Investing in a new TMS? Here’s How to Prioritize Your Business Requirements

There are many compelling reasons for a company to invest in a new TMS. The reasons vary from business to business but most often, they...

By Kirk Graves | Senior Manager Transportation | Chainalytics

There are many compelling reasons for a company to invest in a new TMS. The reasons vary from business to business but most often, they’re a mix including a need for:

  • Transportation cost savings, achieved by optimization, consolidation and improved mode selection
  • Shipment visibility and alerting, for tighter inventory control and production scheduling
  • Automate freight audit and payment, to reduce overhead and outsourcing costs
  • Better transportation spend visibility, to improve freight spend forecasting
  • Advanced analytics, for a better understanding of freight spend down to the item level
  • Headcount reduction in the transportation department by automating functions like tendering

3 Steps to Get You to the Right TMS

Before you get started on selecting and implementing your TMS, realize that success takes time and preparation. With all the features and modules available in today’s TMS’s how do you know which requirements to prioritize? Here’s the guidance we provide for clients approaching this important business decision:

  1. Understand your current transportation capabilities. Before you even engage TMS providers in a discussion, take the time to understand what you currently do as a business. Map out your current processes in all critical areas, such as inbound planning, outbound planning, freight payment, tracking and tracing. Insight into the details of your day-to-day activities will help you focus on areas that are “must haves” in your new TMS. Learning the strengths and weaknesses of your organization is important when it comes time to implement your TMS, to ensure you align your processes with the TMS’s functionality.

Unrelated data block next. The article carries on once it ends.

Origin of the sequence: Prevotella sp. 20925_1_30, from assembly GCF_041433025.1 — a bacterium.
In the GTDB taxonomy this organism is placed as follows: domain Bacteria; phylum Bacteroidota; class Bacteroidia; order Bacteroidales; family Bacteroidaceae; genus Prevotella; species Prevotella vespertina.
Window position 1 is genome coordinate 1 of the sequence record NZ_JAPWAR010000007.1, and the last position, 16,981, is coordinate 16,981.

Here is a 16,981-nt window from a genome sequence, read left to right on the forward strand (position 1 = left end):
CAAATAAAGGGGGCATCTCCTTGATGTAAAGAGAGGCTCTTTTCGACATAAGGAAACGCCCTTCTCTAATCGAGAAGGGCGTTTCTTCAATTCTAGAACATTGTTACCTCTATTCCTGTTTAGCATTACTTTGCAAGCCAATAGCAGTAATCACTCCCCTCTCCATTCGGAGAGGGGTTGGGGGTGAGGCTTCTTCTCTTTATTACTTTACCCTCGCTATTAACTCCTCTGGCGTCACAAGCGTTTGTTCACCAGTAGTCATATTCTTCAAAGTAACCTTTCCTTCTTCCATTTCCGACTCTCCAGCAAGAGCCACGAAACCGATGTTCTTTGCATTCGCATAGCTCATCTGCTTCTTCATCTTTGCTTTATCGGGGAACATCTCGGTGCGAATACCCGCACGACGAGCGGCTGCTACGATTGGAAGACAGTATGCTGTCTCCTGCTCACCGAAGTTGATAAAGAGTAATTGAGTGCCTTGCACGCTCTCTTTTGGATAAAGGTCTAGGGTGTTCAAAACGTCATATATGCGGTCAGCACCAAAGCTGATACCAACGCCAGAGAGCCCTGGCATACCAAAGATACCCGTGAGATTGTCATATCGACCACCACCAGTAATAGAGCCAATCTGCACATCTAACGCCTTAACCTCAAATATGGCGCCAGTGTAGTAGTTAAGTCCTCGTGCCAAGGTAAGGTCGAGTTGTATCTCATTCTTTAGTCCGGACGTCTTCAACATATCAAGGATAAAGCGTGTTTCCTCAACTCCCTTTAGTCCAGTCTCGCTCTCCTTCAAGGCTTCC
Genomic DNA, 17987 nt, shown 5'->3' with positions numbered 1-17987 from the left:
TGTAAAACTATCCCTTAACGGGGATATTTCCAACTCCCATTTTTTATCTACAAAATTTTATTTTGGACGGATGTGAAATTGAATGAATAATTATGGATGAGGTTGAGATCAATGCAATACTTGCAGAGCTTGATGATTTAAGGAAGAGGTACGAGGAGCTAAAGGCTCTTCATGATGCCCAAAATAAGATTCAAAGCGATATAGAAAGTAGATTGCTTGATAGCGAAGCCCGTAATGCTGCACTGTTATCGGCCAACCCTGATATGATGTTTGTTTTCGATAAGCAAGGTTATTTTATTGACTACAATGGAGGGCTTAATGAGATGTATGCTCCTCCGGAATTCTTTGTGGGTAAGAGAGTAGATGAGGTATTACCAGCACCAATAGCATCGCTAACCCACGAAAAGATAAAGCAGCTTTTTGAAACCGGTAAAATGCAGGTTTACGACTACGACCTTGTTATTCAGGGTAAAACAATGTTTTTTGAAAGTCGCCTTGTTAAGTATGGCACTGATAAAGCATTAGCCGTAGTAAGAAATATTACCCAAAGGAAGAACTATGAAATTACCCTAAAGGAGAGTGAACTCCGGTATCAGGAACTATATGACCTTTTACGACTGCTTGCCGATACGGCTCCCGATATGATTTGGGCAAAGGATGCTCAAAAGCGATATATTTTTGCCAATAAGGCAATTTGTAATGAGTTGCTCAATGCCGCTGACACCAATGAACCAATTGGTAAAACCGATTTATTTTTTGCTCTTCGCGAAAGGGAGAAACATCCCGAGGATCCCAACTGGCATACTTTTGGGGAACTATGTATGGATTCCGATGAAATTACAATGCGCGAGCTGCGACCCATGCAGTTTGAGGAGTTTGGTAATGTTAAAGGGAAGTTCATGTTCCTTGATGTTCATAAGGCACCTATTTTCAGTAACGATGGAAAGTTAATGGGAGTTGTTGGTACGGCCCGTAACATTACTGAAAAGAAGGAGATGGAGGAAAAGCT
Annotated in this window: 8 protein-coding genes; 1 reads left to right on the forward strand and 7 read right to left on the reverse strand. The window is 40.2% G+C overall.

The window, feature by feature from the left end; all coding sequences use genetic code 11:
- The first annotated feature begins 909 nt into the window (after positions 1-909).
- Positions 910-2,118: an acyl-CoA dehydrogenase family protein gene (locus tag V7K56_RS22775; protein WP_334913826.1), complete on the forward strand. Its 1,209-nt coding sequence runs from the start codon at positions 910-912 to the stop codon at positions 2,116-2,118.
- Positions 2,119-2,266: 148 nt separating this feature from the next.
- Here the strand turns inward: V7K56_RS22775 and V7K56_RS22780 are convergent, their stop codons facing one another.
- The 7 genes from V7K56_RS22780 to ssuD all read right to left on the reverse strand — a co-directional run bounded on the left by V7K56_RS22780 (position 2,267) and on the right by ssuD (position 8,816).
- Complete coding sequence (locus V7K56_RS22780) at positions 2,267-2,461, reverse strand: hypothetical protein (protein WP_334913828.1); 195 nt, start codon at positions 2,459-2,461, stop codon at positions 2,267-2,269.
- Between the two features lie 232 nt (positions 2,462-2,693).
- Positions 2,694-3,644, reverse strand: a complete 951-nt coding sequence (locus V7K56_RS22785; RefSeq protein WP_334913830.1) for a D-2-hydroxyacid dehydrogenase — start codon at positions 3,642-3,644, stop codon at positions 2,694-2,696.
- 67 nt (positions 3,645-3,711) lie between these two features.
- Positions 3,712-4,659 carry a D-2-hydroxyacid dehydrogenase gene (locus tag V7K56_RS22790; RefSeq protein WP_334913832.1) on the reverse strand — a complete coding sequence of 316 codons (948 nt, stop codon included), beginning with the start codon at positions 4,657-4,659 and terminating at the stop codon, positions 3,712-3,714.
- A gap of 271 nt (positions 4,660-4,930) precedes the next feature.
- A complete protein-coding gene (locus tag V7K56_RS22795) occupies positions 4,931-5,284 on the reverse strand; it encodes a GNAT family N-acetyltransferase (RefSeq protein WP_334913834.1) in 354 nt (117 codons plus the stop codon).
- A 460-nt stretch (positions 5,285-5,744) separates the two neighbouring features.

2. Formulate a vision for the future. Your transportation, freight, logistics and planning co-workers, from planners to senior leadership, typically have ideas for making transportation better. Elicit and examine each of these ideas to determine which ones make sense for your business. Then use these ideas to create a vision and goals for what a new TMS will bring to your organization.
  3. Create a set of business requirements to present to each TMS vendor you approach. During your evaluation process, focus on a few key requirements that you feel are going to be differentiators for your business and ensure your TMS vendors focus on them, as well. Also keep mind: It’s important for each vendor to demo their product using your data, to ensure  your new TMS will meet your requirements. This process will help reveal each TMS’s strengths and weaknesses, as they relate to your business. A scoring system is often helpful in evaluating each vendor’s offering. Once you make your selection, align your key requirements with the strengths of your new TMS, to help create an implementation plan that brings value early in the process and sets you up for future success.

We’ve been through many TMS selections with Chainalytics’ clients and I can say from experience: The simple methodology above has a proven track record of helping them achieve their business and logistics goals, whether they are a small shipper with limited national footprint seeking a simpler EDI-based service model or a  global 3PL using APIs and extensive cloud-hosted data to move millions of dollars of freight. As far as our clients are concerned? This methodology has helped them go the extra mile to make the right choice for their company. Read more about Chainalytics’ TMS expertise:

Kirk Graves is a senior manager in Chainalytics’ Transportation competency,  where he helps clients select the best TMS solution to meet their current goals and future growth. His experience includes evaluating transportation operations and systems to access current practices and providing recommendations on process and system improvements in addition to ‘best practice” recommendations.

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